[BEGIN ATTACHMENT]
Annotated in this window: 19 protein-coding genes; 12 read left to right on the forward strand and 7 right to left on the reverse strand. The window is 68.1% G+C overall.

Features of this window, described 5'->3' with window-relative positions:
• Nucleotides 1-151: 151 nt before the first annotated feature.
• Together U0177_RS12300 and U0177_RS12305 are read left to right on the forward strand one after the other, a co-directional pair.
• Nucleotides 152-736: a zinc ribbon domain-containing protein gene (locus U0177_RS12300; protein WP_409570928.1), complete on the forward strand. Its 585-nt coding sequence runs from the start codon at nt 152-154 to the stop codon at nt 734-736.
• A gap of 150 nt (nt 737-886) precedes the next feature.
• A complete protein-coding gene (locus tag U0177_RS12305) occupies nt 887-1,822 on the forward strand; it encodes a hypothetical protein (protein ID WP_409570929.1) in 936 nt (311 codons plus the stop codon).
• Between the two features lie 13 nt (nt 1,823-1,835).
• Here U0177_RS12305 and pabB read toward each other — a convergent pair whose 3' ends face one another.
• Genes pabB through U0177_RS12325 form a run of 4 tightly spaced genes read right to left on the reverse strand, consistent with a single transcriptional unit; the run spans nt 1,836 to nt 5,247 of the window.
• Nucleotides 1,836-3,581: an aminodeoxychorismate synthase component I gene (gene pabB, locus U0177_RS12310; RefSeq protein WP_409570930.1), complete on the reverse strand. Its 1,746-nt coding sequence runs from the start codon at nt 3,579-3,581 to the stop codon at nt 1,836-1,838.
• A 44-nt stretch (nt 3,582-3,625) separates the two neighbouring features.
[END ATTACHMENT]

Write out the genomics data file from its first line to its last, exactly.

Annotated in this window: 19 protein-coding genes; 12 read left to right on the forward strand and 7 right to left on the reverse strand. The window is 68.1% G+C overall.

Features of this window, described 5'->3' with window-relative positions:
• Nucleotides 1-151: 151 nt before the first annotated feature.
• Together U0177_RS12300 and U0177_RS12305 are read left to right on the forward strand one after the other, a co-directional pair.
• Nucleotides 152-736: a zinc ribbon domain-containing protein gene (locus U0177_RS12300; protein WP_409570928.1), complete on the forward strand. Its 585-nt coding sequence runs from the start codon at nt 152-154 to the stop codon at nt 734-736.
• A gap of 150 nt (nt 737-886) precedes the next feature.
• A complete protein-coding gene (locus tag U0177_RS12305) occupies nt 887-1,822 on the forward strand; it encodes a hypothetical protein (protein ID WP_409570929.1) in 936 nt (311 codons plus the stop codon).
• Between the two features lie 13 nt (nt 1,823-1,835).
• Here U0177_RS12305 and pabB read toward each other — a convergent pair whose 3' ends face one another.
• Genes pabB through U0177_RS12325 form a run of 4 tightly spaced genes read right to left on the reverse strand, consistent with a single transcriptional unit; the run spans nt 1,836 to nt 5,247 of the window.
• Nucleotides 1,836-3,581: an aminodeoxychorismate synthase component I gene (gene pabB, locus U0177_RS12310; RefSeq protein WP_409570930.1), complete on the reverse strand. Its 1,746-nt coding sequence runs from the start codon at nt 3,579-3,581 to the stop codon at nt 1,836-1,838.
• A 44-nt stretch (nt 3,582-3,625) separates the two neighbouring features.